Cournot`s model, where firms compete for production, and Bertrand`s model, where firms compete on price, describe the dynamics of the duopoly. Whether the members of an agreement choose to defraud the agreement depends on whether the short-term returns of the fraud outweigh the long-term losses resulting from the possible collapse of the agreement. It also depends in part on how difficult it is for companies to monitor whether the agreement is being respected by other companies. If monitoring is difficult, a member is likely to get away with fraud for longer; Members would then be more likely to cheat and the cartel would become more unstable. A cartel is a formal agreement between companies with the aim of increasing their profits. Sometimes companies fail to collaborate, even though working together would lead to a better collective outcome. The Prisoner`s Dilemma is a canonical example of a game theory game that shows why two individuals may not cooperate, even if it seems it is in their best interest to do so. Bertrand Duopoly: The diagram shows the reaction function of a company competing for price. If P2 (the price set by enterprise 2) is less than the marginal cost, enterprise 1 is valued at the marginal cost (P1=MC). If enterprise 2 is above MC but below the monopoly prices, enterprise 1 is just below enterprise 2. If enterprise 2 is higher than the monopoly price (PM), enterprise 1 price at the monopoly level (P1 = PM). Like the prisoner`s dilemma, cooperation in an oligopoly is difficult to maintain because cooperation is not in the best interests of individual actors.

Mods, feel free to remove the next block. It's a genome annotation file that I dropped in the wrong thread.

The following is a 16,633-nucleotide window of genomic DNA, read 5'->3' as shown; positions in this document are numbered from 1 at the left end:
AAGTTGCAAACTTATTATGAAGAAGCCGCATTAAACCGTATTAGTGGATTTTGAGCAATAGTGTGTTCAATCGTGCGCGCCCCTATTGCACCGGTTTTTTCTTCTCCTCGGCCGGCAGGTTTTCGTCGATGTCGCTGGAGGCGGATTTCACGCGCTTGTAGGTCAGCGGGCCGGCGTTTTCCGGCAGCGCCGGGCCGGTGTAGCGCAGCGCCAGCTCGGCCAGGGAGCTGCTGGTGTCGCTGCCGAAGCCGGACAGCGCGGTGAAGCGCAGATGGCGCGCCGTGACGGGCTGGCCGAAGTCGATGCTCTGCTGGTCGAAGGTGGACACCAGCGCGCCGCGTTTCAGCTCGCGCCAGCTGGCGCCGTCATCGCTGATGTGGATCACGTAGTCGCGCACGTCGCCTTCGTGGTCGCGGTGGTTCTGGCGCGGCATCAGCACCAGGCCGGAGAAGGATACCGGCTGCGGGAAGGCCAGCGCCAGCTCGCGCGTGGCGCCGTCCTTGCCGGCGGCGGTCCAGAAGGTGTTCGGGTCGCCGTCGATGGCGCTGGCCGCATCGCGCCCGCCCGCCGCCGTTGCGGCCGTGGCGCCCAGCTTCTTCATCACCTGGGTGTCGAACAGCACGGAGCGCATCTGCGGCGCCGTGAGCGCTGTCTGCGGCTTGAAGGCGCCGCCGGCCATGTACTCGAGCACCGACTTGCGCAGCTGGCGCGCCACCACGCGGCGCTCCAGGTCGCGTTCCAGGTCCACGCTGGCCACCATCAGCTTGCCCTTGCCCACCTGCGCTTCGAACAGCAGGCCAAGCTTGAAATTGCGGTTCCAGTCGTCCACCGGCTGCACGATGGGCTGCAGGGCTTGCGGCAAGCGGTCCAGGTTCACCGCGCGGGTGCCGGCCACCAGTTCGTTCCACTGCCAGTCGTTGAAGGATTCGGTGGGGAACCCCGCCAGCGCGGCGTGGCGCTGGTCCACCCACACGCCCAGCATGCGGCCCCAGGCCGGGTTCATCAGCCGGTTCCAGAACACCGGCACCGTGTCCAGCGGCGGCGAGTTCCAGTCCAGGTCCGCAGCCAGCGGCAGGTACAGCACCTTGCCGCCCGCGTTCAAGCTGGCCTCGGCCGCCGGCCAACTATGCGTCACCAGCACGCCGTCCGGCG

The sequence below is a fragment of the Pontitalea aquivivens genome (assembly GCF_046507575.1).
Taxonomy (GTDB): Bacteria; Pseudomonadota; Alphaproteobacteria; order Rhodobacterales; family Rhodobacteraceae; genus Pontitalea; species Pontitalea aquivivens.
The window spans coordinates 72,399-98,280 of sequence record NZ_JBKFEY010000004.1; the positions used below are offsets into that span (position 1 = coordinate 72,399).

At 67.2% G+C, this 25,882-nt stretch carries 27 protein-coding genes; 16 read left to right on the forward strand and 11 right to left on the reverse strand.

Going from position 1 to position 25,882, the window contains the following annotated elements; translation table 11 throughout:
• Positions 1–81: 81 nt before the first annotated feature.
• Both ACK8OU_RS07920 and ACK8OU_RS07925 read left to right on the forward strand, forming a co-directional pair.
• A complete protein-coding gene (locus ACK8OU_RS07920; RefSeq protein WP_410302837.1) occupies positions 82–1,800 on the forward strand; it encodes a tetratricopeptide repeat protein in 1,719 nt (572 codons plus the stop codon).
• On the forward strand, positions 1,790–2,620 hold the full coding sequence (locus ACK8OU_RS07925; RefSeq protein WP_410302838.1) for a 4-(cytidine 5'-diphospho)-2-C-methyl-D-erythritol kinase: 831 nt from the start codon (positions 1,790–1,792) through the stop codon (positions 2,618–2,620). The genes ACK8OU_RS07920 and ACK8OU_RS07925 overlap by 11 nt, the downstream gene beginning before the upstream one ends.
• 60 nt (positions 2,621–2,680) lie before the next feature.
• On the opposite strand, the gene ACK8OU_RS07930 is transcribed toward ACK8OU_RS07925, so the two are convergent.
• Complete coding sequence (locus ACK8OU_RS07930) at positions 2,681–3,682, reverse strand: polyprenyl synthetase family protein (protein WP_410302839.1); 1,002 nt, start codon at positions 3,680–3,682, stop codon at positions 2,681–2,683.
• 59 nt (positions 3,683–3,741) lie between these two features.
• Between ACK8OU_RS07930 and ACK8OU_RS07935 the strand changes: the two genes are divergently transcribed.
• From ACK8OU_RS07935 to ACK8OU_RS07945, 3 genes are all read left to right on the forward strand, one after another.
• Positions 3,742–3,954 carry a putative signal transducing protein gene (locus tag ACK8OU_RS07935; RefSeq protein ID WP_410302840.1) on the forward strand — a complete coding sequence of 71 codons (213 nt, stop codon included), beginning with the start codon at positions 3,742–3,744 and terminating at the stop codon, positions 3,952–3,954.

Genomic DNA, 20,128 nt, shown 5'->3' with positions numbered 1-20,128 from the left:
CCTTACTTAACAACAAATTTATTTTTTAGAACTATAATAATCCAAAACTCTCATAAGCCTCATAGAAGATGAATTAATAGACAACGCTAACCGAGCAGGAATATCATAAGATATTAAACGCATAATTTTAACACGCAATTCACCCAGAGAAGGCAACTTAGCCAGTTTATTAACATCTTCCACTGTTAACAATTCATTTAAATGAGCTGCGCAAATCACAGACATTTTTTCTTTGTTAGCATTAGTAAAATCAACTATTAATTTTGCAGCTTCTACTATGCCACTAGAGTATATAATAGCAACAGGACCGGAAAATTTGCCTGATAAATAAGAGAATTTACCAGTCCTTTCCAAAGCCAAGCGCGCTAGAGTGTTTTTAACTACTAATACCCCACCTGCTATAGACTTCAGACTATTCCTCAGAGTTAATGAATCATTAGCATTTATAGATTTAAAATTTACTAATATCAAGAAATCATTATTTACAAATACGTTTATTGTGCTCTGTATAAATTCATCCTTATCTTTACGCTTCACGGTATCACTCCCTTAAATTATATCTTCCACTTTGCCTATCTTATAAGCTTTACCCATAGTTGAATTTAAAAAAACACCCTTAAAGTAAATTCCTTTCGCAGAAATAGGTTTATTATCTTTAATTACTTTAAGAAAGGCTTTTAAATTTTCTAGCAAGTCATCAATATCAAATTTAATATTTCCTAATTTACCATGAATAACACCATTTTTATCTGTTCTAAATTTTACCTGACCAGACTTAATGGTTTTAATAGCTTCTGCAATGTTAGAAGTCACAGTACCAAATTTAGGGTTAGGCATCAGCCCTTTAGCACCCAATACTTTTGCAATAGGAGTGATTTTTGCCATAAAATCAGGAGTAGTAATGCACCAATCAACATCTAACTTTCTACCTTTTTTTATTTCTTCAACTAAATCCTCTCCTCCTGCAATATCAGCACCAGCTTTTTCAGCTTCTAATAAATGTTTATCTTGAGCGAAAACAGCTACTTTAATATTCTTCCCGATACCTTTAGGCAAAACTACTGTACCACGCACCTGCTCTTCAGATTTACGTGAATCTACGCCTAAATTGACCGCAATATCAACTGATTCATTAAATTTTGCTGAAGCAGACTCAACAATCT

However, the collective result would improve if the companies cooperated and were thus able to maintain low production, high prices and monopoly profits. We can see what the agreements look like in Figure 1. If companies opt for an agreement, they choose to produce the monopolistic production Qc and calculate a corresponding price, Pc, which can be read from the market demand curve. Since they produce together, where MR = MC is, they will maximize the profits of the industry, just like a real monopoly. In the United States, as well as in many other countries, it is illegal for collusion companies because collusion is anti-competitive behavior that constitutes a violation of antitrust law. .